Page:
One of the greatest human
tragedies is to see a need
and to do nothing about it
Feral Cats are the direct result of human disregard. They started off life as domestic cats left behind by humans and are left to fend for themselves. If they are not spayed/neutered they will breed and multiply quickly. These cats are born in the wild without human contact resulting in feral kittens and cats. With this a feral cat colony is formed.
Without trap neuter and return feral cats can also be a health concern to humans. A person would more than likely not hesitate to make contact with a cat that approaches them and appears 'normal" and friendly. In the summer of 2011 a local youth was bit by a feral cat in the town of East Windsor CT. The cat was trapped and tested positive for rabies. Trap neuter and return (TNR) is a program that benefits not only the feral cats in the communities but also the humans that they share that community with. TNR not only assists in controlling the feral cat population but also the spread of rabies to humans and other animals by spaying/neutering and administering rabies vaccine.
By spaying/neutering we are helping control the feral cat population in our communities.
What Is Trap-Neuter-Return (TNR)?
TNR is the method of humanely trapping feral cats, having them spayed or neutered and vaccinated against rabies, and then returning them to their colony to live out their lives. TNR also involves a colony caretaker who provides food and adequate shelter and monitors the cats' health. TNR has been shown to be the least costly, as well as the most efficient and humane way of stabilizing feral cat populations.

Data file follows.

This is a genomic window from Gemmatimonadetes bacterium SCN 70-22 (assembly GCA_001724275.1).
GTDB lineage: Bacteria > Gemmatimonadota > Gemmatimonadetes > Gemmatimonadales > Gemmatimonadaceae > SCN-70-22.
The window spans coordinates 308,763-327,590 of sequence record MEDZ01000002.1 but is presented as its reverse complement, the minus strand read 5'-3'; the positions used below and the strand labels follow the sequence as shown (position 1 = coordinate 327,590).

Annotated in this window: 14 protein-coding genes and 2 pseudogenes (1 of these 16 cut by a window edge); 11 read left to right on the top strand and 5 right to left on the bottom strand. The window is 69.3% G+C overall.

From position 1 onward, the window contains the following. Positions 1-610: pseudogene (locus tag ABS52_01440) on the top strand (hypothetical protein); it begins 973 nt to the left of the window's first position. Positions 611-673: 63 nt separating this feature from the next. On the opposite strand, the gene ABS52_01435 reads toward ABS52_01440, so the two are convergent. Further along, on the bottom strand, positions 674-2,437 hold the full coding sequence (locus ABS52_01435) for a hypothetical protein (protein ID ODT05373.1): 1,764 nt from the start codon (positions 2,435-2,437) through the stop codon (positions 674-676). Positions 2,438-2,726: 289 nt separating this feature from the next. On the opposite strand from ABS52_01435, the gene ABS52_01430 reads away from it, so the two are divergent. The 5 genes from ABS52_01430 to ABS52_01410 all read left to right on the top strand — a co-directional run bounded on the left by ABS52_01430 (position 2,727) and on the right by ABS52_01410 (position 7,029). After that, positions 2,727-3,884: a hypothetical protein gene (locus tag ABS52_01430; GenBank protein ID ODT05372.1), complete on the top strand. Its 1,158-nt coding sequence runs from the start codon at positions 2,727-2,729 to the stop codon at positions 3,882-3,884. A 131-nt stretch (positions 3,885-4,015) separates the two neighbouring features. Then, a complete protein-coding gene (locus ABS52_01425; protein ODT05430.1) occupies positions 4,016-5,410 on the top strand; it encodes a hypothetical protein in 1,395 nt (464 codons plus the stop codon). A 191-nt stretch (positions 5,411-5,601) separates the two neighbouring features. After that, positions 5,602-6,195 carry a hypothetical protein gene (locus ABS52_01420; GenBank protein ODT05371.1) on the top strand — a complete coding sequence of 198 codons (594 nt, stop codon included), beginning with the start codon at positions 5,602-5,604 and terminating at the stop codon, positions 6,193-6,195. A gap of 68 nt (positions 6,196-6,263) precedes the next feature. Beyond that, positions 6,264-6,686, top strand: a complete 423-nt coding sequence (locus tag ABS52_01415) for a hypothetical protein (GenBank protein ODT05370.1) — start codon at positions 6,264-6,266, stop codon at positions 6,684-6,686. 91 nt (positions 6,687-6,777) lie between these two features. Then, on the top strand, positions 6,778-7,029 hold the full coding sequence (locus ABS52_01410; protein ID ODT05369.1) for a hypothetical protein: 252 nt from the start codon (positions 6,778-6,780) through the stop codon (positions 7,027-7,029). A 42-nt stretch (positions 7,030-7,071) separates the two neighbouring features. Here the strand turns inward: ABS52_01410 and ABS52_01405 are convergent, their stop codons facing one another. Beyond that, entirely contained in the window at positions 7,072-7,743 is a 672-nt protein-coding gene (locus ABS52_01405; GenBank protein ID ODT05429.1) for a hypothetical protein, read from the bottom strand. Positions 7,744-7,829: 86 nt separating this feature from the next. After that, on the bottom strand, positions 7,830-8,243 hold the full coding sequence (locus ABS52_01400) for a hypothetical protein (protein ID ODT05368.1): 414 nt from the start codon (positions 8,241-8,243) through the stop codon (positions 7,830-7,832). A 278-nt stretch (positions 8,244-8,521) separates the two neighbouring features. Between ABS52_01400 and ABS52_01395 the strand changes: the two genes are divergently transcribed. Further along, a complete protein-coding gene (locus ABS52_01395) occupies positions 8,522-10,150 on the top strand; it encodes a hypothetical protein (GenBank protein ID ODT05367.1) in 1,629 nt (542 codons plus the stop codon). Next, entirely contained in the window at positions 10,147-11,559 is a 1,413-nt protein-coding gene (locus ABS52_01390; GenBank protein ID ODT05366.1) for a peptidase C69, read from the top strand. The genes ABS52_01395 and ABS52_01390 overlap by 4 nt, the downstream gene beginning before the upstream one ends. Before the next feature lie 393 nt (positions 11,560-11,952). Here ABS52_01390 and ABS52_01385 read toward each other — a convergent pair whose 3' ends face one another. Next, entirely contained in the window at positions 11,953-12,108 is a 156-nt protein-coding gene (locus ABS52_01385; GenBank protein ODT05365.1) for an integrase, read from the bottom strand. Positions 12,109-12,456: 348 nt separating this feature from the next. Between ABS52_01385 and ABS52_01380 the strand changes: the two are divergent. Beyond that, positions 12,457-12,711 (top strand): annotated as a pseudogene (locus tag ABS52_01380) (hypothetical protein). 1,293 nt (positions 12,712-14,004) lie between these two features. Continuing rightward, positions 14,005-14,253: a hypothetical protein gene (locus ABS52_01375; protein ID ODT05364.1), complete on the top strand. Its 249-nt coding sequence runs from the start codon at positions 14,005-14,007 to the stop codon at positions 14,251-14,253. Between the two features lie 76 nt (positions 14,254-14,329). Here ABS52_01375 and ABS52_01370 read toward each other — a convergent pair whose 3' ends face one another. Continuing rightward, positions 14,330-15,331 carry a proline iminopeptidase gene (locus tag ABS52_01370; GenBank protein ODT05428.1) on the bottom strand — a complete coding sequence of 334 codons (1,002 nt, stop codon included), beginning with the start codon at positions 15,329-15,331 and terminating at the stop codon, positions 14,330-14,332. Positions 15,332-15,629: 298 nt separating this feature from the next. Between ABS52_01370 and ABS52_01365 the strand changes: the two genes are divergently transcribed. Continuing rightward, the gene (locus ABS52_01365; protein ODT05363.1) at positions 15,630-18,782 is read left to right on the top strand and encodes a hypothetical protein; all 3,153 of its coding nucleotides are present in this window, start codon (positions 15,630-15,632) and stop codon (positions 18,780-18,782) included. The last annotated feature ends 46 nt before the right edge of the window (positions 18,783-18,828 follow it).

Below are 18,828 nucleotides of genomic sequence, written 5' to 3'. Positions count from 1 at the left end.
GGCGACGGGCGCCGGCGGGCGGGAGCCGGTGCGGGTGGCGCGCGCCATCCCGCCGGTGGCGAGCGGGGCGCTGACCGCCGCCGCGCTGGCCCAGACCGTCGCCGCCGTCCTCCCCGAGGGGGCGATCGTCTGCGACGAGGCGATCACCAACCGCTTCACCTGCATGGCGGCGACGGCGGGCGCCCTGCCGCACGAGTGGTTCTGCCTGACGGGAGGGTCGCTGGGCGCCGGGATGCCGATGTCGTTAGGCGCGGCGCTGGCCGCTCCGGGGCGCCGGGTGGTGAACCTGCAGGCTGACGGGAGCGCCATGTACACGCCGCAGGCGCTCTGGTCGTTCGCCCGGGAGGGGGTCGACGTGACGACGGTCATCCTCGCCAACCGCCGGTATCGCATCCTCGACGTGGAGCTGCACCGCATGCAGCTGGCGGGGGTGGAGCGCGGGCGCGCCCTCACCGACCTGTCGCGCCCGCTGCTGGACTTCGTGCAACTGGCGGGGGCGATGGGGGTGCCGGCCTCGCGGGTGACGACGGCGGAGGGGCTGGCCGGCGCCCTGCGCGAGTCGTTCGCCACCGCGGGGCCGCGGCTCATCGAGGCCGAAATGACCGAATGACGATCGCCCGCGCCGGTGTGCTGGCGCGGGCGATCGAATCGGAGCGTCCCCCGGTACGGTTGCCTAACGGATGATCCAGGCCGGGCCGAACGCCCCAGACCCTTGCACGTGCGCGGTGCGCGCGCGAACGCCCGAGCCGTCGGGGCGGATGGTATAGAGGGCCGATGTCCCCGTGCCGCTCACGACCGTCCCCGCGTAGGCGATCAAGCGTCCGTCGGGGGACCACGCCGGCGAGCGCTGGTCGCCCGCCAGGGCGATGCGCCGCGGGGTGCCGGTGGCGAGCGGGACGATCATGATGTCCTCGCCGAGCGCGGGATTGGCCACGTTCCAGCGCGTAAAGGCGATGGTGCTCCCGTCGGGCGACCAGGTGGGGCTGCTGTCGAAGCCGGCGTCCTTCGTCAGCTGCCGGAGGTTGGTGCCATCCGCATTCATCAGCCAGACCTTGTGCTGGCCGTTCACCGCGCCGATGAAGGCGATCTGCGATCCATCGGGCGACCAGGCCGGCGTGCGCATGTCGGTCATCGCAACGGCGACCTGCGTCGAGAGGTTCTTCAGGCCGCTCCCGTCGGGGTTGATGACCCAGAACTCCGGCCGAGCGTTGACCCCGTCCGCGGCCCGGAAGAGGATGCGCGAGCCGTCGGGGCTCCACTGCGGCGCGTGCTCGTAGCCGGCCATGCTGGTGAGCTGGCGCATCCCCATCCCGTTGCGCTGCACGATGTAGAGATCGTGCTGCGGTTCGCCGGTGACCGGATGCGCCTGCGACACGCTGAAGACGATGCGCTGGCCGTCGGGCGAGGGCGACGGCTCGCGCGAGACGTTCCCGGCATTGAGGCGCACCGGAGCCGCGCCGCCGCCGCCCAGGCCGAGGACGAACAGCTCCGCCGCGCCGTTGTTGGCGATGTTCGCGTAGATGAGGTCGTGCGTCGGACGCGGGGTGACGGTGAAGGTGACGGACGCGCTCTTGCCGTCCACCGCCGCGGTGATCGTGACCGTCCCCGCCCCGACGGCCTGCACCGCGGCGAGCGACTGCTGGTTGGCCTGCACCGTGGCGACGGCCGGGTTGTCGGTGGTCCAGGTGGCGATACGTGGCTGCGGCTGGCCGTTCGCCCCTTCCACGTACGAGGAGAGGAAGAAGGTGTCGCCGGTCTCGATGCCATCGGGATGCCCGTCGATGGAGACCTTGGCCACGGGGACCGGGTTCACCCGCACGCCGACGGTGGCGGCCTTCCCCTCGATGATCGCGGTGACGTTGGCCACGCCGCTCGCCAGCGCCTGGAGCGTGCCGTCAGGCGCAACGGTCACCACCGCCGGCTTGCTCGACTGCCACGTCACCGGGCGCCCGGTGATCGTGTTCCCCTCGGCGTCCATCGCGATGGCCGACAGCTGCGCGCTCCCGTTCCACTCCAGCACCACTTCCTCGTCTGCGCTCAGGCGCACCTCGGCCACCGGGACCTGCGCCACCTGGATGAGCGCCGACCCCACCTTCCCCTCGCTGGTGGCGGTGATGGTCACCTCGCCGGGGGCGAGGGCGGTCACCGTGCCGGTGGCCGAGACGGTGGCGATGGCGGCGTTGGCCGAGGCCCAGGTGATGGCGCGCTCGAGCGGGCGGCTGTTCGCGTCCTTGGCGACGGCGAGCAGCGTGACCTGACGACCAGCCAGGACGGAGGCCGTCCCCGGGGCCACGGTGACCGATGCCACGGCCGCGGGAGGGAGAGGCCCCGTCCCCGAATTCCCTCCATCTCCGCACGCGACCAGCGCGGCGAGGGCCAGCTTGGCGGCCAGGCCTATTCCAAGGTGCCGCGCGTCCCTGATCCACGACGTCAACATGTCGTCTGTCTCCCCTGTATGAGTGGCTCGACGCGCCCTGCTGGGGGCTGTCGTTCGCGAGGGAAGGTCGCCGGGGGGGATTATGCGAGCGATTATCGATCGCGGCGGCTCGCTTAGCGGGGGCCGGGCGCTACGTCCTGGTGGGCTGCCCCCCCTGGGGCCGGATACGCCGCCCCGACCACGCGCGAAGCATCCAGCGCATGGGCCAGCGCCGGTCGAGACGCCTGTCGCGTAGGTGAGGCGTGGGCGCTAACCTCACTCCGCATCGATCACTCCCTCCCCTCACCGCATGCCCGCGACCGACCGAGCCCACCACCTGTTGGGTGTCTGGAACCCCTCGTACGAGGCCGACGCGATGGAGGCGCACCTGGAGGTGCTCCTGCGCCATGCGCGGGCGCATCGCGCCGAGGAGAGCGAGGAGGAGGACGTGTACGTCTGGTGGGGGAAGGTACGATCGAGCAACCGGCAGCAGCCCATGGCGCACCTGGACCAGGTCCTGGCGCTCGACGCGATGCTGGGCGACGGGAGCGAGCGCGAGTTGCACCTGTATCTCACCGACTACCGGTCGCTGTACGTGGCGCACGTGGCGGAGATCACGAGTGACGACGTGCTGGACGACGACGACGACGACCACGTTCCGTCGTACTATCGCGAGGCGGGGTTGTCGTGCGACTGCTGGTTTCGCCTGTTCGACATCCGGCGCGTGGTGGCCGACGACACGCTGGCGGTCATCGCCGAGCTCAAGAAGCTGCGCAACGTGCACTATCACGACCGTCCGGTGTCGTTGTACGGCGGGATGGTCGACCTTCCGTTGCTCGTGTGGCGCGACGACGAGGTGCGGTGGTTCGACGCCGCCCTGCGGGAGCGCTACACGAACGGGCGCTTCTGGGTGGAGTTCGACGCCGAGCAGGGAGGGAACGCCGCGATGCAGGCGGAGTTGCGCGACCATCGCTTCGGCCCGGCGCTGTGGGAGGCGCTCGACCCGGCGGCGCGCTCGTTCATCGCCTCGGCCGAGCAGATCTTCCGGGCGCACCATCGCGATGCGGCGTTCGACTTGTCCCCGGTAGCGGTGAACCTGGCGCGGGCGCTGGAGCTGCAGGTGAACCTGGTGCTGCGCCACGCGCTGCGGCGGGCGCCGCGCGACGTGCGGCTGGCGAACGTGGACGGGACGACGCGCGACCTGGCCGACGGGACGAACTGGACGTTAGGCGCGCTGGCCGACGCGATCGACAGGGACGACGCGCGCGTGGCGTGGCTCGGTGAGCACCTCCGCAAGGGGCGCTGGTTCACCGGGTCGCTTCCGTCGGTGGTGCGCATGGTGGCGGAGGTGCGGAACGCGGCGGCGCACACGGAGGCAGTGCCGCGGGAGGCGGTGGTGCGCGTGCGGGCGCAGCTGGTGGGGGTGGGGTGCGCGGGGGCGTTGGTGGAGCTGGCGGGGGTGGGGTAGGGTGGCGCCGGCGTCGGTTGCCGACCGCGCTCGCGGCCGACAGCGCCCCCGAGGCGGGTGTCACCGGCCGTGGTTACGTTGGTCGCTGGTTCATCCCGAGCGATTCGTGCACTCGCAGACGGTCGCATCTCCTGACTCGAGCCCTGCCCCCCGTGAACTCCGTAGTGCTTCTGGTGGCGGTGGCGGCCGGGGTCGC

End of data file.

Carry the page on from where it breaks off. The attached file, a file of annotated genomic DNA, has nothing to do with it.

Through TNR, feral cats can live out their lives without adding to the homeless cat population. “It is very important to have all feral cats spayed/neutered because it is the only 100-percent effective way to prevent unwanted kittens,” says Aimee Christian, ASPCA Vice President of Spay/Neuter Operations. “Feral cats are prolific reproducers.”
Furthermore, by stabilizing the population, cats will naturally have more space, shelter and food, and fewer risks of disease. After being spayed or neutered, cats living in colonies tend to gain weight and live healthier lives. Spayed cats are less likely to develop
TNR helps the community by stabilizing the population of the feral colony and, over time, reducing it. At the same time, nuisance behaviors such as spraying, excessive noisemaking and fighting are largely eliminated, and no more kittens are born. Yet, the benefit of natural
A colony caretaker is an individual (or group of individuals) who manages one or more feral colonies in a community. The caretaker keeps an eye on the cats, providing food, water, shelter, spaying/neutering and emergency medical care. In most cases, organizations and vets know these people because of the community service they provide. Some shelters and rescue groups even give out free or low-cost spay/neuter coupons to colony caretakers.
Offer your help to established colony caretakers. Ongoing needs include feeding, trapping, transportation to and from the veterinarian, temporary housing for cats after surgery, and fostering and socializing kittens for the purpose of finding them good homes.
Contact local shelters or welfare groups to see if a TNR workshop is available in your area.
Start with the cats in your own backyard—educate yourself about TNR and learn to trap cats and have them spayed or neutered.